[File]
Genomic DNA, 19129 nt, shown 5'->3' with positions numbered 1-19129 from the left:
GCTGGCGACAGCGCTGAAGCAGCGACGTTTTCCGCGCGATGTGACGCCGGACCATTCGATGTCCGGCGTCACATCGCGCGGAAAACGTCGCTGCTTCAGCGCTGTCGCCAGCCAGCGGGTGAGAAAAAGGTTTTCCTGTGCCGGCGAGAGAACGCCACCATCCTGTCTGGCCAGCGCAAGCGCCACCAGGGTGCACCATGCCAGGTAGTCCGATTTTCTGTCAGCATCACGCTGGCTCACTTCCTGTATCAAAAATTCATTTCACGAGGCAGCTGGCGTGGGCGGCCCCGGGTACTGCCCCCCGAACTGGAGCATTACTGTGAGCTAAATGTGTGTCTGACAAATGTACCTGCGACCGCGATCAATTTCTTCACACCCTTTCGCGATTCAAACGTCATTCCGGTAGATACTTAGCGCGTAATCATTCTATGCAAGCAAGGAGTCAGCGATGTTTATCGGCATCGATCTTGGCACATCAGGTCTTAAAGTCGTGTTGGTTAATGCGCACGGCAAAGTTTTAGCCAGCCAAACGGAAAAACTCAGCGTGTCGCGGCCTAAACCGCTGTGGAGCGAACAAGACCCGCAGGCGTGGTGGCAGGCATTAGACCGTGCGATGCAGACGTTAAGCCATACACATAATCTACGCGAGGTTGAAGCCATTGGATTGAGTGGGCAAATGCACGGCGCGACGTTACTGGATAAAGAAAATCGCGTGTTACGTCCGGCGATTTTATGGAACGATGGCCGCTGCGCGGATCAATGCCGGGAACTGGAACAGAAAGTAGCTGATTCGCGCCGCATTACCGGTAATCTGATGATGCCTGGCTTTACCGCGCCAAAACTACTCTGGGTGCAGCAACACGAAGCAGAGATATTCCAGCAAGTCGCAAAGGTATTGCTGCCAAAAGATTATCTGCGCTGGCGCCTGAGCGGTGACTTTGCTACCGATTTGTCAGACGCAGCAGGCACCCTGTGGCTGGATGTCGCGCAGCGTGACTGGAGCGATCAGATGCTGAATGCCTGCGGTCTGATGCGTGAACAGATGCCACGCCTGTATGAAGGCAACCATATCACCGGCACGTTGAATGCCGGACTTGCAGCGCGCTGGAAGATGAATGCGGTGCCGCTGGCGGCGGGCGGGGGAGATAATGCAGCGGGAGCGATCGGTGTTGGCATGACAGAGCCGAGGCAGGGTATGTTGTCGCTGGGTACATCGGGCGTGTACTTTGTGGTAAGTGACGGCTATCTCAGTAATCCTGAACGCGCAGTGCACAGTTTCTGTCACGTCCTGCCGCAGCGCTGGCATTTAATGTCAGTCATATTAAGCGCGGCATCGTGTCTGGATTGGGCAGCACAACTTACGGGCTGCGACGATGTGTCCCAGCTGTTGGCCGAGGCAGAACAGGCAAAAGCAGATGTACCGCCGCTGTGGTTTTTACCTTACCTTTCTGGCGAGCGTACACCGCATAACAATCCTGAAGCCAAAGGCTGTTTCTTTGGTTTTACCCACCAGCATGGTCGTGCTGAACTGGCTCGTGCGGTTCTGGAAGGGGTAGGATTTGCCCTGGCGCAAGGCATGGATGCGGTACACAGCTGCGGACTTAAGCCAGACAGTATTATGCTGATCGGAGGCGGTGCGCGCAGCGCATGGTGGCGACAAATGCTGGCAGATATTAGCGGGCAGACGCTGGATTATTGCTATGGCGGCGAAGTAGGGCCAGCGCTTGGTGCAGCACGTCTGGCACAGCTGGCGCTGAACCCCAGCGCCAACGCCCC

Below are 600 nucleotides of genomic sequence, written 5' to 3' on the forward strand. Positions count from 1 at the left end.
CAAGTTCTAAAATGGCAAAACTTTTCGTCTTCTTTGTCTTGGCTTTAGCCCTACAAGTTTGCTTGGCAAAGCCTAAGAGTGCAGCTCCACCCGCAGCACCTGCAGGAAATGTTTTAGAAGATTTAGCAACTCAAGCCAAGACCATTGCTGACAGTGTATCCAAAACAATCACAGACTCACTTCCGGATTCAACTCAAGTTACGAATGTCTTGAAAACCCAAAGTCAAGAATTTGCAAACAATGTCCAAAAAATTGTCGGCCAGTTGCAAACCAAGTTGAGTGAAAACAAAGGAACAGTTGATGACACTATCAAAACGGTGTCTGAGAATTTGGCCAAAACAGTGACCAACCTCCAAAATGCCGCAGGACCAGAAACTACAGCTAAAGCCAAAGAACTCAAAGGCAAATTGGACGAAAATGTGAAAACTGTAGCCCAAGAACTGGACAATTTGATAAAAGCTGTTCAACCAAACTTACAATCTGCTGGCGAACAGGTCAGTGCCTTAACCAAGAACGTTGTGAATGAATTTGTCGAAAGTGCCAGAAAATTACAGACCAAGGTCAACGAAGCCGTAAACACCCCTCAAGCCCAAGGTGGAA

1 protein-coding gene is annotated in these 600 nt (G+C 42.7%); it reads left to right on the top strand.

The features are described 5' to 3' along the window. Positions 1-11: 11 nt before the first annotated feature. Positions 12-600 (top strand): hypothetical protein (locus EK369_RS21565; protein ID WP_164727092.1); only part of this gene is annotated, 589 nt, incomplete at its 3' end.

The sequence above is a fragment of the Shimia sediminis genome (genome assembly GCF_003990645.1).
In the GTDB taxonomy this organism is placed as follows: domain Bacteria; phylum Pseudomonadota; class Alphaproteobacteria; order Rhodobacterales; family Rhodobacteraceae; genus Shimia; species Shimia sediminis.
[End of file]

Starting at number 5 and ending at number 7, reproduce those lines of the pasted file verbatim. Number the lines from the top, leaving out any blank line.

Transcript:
1 protein-coding gene is annotated in these 600 nt (G+C 42.7%); it reads left to right on the top strand.

The features are described 5' to 3' along the window. Positions 1-11: 11 nt before the first annotated feature. Positions 12-600 (top strand): hypothetical protein (locus EK369_RS21565; protein ID WP_164727092.1); only part of this gene is annotated, 589 nt, incomplete at its 3' end.

The sequence above is a fragment of the Shimia sediminis genome (genome assembly GCF_003990645.1).